“The IOC and the organizing committee are not considering cancellation or a postponement — absolutely not at all,” Seiko Hashimoto, an Olympic bronze medalist, told a news conference on Friday in Tokyo.
The International Olympic Committee and Tokyo organizers have stayed on message since the viral outbreak in China three months ago spread across Asia and then the globe: The games will open as schedule on July 24.
“I just can't see having no people there. In other words, not allowing people,” Trump told reporters at the White House on Thursday. “Maybe, and this is just my idea, maybe they postpone it for a year.”
“As best we can — so athletes will have no confusion or uncertainty — we will put in our maximum effort,” Hashimoto said. She competed in four Winter Olympics as a speed skater, winning bronze in 1992, and three Summer Olympics as a cyclist.
A cancellation or postponement will ripple in thousands of directions, hitting sponsor, television, 11,000 Olympic and 4,400 Paralympic athletes, staffs, airlines, hotels, and $1 billion lost in ticket sales. It also hurts 80,000 unpaid volunteers who will miss a once-in-a-lifetime opportunity.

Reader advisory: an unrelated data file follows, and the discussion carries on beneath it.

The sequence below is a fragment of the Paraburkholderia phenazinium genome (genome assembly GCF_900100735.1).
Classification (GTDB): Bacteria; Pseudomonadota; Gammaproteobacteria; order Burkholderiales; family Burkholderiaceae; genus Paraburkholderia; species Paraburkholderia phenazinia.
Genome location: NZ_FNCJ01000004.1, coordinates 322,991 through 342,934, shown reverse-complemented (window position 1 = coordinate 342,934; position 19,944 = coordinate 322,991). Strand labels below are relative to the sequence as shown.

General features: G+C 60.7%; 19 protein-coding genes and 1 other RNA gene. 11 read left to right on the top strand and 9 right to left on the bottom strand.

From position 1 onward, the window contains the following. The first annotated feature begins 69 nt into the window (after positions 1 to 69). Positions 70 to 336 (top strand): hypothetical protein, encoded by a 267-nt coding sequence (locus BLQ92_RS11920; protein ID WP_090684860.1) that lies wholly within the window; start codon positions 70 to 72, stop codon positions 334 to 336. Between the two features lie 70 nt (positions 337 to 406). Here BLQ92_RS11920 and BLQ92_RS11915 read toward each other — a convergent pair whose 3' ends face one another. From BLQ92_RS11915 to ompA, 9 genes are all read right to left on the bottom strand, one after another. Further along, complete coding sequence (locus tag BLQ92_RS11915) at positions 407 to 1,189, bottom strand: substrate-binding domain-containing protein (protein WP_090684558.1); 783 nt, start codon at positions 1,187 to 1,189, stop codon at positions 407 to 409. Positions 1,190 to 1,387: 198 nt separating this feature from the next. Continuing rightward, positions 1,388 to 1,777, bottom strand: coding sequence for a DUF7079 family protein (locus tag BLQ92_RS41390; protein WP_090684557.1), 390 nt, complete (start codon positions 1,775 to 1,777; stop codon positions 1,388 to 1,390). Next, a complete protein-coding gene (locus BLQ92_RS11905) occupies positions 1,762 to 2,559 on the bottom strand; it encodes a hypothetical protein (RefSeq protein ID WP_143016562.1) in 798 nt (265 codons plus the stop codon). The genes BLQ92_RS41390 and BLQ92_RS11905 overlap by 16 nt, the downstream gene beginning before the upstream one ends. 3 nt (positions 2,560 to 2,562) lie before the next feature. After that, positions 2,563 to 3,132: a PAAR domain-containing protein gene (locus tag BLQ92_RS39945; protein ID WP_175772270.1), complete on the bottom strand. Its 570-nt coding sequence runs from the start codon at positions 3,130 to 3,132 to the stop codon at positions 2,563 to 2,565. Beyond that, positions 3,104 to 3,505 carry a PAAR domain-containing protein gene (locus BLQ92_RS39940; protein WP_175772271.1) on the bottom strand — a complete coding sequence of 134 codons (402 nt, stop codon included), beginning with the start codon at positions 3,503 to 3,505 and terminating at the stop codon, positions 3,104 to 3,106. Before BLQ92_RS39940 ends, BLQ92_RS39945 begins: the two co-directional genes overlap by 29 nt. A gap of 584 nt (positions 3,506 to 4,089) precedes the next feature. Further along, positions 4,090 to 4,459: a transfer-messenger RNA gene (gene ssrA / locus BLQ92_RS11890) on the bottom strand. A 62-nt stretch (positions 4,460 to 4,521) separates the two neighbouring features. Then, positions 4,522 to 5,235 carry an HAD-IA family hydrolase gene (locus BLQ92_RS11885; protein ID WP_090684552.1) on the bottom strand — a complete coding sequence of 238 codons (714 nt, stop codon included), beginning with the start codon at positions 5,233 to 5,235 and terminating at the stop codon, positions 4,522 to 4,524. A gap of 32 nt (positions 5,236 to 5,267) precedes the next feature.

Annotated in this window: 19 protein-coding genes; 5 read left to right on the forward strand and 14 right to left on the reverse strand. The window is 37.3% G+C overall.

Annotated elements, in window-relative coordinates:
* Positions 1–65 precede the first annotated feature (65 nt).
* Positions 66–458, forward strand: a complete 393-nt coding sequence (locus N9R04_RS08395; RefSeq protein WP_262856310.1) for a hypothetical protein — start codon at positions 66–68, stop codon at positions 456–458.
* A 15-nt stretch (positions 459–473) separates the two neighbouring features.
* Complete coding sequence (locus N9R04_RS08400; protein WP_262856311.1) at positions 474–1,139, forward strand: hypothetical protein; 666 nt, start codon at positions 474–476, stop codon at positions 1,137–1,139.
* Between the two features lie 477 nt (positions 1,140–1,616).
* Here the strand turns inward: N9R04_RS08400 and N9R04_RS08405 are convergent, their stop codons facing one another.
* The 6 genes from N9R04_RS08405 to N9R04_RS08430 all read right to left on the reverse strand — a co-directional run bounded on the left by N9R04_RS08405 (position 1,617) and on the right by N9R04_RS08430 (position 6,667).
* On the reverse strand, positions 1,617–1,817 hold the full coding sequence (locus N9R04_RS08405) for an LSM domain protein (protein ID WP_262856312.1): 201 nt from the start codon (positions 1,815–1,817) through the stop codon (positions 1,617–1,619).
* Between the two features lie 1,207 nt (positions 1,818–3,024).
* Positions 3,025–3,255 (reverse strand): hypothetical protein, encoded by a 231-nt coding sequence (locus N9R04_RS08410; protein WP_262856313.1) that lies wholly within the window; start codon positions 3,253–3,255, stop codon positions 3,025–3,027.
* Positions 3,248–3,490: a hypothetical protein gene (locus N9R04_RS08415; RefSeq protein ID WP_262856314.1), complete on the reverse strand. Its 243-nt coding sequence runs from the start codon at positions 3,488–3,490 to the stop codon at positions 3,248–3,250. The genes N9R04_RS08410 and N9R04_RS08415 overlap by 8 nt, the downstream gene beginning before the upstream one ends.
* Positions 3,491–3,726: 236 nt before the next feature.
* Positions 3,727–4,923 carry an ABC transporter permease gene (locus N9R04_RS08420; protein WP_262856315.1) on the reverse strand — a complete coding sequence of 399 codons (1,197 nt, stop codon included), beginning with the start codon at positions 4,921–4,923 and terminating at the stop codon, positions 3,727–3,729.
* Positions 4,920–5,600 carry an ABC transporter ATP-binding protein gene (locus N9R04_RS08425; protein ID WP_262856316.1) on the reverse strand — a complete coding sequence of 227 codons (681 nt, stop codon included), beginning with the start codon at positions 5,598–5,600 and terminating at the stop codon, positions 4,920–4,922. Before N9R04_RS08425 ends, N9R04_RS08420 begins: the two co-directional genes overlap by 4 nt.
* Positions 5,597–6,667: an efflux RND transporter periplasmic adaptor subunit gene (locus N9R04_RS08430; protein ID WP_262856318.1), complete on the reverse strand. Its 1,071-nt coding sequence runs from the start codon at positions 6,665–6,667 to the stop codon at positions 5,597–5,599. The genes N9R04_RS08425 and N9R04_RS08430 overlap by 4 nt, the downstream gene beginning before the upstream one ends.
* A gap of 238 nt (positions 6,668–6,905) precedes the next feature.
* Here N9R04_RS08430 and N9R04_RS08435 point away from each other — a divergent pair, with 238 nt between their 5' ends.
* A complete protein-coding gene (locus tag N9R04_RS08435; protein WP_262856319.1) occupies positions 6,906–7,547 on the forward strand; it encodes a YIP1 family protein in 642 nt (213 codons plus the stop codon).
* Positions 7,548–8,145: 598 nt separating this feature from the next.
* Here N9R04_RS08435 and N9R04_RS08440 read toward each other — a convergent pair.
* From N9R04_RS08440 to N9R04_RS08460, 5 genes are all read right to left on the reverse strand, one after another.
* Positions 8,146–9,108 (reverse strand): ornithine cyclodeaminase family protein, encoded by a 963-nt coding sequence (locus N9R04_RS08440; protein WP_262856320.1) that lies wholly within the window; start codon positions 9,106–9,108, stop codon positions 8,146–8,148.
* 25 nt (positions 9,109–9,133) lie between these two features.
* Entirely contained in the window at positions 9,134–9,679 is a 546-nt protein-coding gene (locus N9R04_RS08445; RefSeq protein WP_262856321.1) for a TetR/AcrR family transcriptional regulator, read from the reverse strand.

The IOC oversaw an Olympic flame-lighting ceremony on Thursday in Greece, another sign it hopes to go ahead in 4 1/2 months. The flame is to arrive in Japan on March 20 and will begin a four-month relay around the country on March 26.
Tokyo organizers have downsized the torch arrival ceremony and will announce a week before the relay begins if crowds will be limited, or the route will be changed.
“This ceremony demonstrates once more our commitment to the success of the Olympic Games Tokyo 2020,” Bach said in Greece. He lauded officials who are “taking so many significant measures to contain the spread of the coronavirus.”
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